The problem with blog posts like the one above, aside from the fact that they don’t contribute much that is useful to their chosen subject, is that they pander to less experienced readers who have difficulty separating otherwise accurate facts from the misleading “conclusions” that the poster supplies. Lack of objectivity coupled with emotion does not lead to clarity. Blog posts, email, and social networks are an inexpensive and widely available means of communicating with large numbers of people and make it easy for pundits of every stripe to be heard. It’s up to the reader to exercise caution and to separate the useful information from that which is bad, or simply ugly. That’s not always easy.

    A blogger is not accountable for what he or she writes. In the battle of ideas that is sometimes waged on the Internet, it is good to remember that bloggers can sit on the sidelines, complaining, making specious arguments and at the same time, offering only unrealistic solutions, or no solutions at all. Directors, on the other hand, are on the front lines, charged with the duties of loyalty, inquiry and good judgment. They have to work in the community’s best interest and must defend their decisions. That also is not easy.

    Evaluate the information, consider the facts and you make the call; don’t let anyone make it for you.

(1) Community Associations Institute

(3)  Full disclosure: We certainly have biases. We are attorneys who get paid to represent hundreds of community associations. Associations can only act through their elected boards of directors who we do not represent. We like to think, however, that our bias is toward the practical needs of these boards and the managers who are responsible for billions of dollars in other people’s real estate. They didn’t create the statutes, rules, and recorded documents that govern the operation of community associations; they inherited them and are bound by them just like every other owner. We try to provide practical solutions intended to keep these associations operating in the face of often very serious funding problems—sometimes we succeed and sometimes we don’t—but our intent, as well as our job, is to make them work.  A board’s job is difficult and criticizing those rare volunteers willing to be stuck with management of a community association is a fool’s errand.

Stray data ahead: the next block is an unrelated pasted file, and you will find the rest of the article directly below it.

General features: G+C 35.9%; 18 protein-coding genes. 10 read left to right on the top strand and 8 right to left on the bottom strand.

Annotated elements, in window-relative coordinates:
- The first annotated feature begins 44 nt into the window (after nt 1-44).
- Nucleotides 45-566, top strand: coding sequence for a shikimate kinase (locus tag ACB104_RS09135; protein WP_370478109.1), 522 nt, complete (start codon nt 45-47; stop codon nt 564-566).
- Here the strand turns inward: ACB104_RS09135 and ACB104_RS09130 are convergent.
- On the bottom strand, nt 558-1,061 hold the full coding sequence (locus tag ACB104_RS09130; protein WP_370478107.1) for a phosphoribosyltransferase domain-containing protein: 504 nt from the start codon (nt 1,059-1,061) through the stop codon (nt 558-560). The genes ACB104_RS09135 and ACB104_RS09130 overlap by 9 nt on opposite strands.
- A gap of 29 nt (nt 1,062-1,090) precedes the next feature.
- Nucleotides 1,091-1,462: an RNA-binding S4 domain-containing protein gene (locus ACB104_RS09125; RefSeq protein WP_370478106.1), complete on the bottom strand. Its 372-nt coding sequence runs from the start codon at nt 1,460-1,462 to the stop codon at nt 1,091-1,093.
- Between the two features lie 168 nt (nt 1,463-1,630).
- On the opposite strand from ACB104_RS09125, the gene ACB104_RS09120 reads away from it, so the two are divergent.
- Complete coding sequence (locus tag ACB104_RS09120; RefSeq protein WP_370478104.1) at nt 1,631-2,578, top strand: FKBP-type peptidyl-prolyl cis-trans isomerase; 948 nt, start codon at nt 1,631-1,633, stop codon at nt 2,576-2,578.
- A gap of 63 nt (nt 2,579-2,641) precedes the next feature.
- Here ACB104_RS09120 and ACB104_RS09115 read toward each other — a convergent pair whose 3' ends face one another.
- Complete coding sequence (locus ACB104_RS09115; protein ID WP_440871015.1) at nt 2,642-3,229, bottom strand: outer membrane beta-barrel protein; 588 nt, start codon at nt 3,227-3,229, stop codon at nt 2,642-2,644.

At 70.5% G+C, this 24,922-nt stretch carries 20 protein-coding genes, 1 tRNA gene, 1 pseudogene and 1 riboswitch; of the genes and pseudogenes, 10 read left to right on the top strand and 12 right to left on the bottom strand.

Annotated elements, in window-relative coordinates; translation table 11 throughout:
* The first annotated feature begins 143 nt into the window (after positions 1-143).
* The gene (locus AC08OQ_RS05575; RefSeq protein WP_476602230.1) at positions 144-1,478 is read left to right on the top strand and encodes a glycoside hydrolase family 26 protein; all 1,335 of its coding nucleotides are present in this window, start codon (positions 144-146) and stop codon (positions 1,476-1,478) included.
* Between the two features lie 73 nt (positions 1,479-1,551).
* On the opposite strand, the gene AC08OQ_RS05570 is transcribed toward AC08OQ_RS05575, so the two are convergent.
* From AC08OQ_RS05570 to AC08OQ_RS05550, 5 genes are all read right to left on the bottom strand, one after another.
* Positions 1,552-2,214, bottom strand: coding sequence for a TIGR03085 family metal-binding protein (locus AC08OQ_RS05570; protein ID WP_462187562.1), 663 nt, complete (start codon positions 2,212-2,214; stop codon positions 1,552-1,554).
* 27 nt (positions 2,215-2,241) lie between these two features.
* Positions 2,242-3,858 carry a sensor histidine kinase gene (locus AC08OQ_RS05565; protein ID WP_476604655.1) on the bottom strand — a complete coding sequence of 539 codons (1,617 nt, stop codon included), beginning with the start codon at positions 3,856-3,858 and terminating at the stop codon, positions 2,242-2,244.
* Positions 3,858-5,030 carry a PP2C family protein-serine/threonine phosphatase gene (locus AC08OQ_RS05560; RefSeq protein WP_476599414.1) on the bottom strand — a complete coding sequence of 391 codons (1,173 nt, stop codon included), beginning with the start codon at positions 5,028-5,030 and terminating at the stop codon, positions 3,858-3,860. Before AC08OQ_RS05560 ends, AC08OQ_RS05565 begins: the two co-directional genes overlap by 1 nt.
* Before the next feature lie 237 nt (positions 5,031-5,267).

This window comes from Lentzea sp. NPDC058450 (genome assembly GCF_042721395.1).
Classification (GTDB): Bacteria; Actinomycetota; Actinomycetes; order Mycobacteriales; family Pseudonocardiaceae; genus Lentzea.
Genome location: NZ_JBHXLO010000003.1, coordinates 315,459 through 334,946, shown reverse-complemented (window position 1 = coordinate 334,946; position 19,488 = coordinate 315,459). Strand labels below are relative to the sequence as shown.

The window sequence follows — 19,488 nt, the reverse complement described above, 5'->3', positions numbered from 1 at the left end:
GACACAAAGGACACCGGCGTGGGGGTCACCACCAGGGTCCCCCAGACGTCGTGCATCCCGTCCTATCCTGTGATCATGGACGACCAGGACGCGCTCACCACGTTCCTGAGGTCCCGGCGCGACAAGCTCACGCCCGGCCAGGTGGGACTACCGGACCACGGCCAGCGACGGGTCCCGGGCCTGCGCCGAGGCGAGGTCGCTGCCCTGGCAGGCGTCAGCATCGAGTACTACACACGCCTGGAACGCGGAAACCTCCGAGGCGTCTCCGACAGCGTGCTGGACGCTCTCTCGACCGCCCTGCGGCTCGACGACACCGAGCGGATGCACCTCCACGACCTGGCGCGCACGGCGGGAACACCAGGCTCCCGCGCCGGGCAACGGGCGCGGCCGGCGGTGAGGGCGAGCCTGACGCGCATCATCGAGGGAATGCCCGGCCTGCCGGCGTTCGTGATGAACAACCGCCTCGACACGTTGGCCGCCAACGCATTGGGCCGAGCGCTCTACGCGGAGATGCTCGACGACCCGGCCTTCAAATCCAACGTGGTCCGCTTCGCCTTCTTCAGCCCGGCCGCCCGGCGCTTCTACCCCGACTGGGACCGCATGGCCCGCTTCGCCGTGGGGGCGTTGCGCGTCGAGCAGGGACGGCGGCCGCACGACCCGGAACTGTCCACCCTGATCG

(4)California Civil Code Section 1365.7

(5)Directors can make judgments that prove incorrect. This can be because they didn't get good advice, weren't experienced enough in analyzing that advice, or because a situation evolved beyond what they anticipated or could have anticipated. The law doesn't expect perfection, only that directors act with "due diligence" and try to make decisions that are in the best interest of the association. When they do, even if they are wrong and, in fact, sometimes even if their decisions turn out to be unlawful, in most cases they will be entitled to immunity and indemnity. If this were not the case, would you, or anyone you know, agree  to serve as a member of the board of directors of a community association and in doing so put your personal assets on the line betting that all of your decisions turn out to be correct? Of course not.